Some, like former Trump fixer Michael Cohen, have argued that it actually won't even be necessary for Weisselberg to flip in order for Trump to be charged. We don't know the extent of the documentary evidence, but Cohen insists from his own experience that Trump's name is all over it. Thus, even if it's true that Trump doesn't email or text as Goldman laments, there may be other ways to tie him to financial fraud within the company. "Everything went through Donald," Cohen told CNN. "Every single thing, whether it was the acquisition of paperclips, light bulbs, furniture, mattresses, you name it. Allen Weisselberg's kids' payments, rent, everything would have a Donald Trump signature on it or his initial."

There may be other witnesses willing to testify, too. For example, an "Unindicted Co-Conspirator 1" named several times in the indictment has since been identified as Jeff McConney, the longtime Controller for the Trump Organization. McConney has already appeared and testified before the grand jury about how the company operates and how it handles compensation. McConney received something called "transactional immunity"—meaning he can't be prosecuted for the things said to the grand jury. It is therefore quite possible that McConney is already cooperating with prosecutors and could provide eye-witness testimony that goes to Trump's knowledge of fraudulent activity, meaning again that Weisselberg's cooperation isn't needed to make the case.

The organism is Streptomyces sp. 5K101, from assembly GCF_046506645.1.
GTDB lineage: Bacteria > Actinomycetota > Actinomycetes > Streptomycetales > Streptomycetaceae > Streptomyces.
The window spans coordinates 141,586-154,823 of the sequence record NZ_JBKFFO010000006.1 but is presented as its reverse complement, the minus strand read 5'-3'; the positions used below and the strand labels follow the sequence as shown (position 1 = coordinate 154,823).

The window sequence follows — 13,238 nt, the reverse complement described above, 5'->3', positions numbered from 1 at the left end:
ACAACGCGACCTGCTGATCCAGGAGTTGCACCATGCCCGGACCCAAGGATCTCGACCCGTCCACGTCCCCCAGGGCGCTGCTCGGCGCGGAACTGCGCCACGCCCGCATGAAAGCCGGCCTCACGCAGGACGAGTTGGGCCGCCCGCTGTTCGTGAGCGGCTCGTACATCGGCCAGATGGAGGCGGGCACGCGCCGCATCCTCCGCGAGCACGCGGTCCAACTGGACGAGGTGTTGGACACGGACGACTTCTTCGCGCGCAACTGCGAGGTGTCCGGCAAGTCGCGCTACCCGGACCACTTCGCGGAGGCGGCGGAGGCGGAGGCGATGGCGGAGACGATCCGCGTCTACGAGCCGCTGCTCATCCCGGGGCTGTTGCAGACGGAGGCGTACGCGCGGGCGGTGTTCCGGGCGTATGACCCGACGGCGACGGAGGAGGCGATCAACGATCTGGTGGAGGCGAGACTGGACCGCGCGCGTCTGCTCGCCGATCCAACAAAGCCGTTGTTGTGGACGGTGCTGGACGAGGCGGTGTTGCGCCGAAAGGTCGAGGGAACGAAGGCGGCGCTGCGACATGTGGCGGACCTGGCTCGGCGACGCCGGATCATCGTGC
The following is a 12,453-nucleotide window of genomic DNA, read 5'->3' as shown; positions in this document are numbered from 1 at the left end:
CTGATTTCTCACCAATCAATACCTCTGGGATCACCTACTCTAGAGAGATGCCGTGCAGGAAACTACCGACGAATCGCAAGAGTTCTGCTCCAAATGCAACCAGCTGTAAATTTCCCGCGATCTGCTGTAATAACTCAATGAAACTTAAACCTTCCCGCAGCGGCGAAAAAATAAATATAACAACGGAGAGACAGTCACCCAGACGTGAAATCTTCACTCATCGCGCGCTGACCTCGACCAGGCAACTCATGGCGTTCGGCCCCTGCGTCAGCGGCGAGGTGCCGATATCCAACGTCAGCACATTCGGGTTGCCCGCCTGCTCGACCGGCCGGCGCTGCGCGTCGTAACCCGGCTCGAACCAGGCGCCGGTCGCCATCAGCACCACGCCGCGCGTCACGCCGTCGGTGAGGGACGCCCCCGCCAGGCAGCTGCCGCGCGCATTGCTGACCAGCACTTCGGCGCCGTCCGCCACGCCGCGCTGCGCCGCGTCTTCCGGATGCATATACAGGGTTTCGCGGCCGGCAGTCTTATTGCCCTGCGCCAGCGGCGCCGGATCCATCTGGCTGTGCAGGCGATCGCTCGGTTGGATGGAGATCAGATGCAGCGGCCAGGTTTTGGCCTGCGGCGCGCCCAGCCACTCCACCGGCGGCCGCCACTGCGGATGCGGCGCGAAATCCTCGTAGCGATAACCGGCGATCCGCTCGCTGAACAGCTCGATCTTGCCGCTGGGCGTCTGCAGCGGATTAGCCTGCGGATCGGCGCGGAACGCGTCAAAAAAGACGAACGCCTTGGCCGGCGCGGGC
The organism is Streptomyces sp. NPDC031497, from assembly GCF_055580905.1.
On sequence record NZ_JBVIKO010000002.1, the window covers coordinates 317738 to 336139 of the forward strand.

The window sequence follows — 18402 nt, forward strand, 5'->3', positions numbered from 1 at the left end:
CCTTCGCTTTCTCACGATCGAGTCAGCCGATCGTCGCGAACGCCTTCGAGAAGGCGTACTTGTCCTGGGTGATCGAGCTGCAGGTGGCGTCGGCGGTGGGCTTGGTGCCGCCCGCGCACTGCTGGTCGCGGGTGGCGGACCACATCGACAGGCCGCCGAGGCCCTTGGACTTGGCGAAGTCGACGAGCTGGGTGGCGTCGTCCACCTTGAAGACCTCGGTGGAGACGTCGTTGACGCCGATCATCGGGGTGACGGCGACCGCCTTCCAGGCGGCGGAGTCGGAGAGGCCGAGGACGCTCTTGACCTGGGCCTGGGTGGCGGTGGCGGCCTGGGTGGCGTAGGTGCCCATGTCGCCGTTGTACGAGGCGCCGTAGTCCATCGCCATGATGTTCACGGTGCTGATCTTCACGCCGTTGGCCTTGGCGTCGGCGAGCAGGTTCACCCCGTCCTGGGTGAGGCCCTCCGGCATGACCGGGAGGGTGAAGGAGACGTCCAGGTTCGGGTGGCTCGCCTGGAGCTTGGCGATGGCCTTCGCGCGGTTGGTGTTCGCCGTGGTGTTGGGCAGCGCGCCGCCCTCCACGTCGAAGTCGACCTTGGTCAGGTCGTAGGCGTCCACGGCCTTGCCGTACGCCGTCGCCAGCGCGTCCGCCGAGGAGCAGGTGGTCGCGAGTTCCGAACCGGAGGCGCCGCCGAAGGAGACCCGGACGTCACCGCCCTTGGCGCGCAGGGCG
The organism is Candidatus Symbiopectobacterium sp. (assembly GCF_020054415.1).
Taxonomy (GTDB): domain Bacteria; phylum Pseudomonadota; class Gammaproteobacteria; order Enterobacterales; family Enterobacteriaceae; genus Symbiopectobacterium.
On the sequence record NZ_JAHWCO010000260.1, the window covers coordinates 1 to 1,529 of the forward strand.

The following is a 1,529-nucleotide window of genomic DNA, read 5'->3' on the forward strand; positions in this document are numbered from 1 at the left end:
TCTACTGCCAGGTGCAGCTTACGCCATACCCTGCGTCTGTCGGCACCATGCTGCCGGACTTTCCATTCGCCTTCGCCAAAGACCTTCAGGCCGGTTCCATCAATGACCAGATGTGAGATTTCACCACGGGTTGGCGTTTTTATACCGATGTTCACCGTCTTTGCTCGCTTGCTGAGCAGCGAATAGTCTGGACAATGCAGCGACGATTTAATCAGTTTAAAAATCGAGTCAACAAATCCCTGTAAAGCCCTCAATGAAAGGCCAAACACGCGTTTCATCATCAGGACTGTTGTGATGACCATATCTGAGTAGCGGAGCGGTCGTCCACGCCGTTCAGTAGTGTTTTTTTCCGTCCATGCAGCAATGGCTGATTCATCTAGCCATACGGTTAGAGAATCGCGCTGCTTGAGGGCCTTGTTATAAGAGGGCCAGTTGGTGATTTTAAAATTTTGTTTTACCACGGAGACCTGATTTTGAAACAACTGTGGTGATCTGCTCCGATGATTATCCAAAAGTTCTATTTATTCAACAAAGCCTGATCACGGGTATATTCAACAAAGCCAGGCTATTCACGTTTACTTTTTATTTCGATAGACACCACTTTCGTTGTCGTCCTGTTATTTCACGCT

The Optimistic View

Those wishing to find good news in the indictment have plenty to point to, including the fact that not only is there an Unindicted Co-Conspirator Controller who may be cooperating, but there are two other company employees and several Trump Executives who have yet to be named or charged. The two employees are most likely Trump's former bodyguard turned Chief Operating Officer, Matthew Calamari, and his son Matthew Calamari, Jr., who both received rent and cars free of taxes. They might be prime targets to flip even if Weisselberg refuses.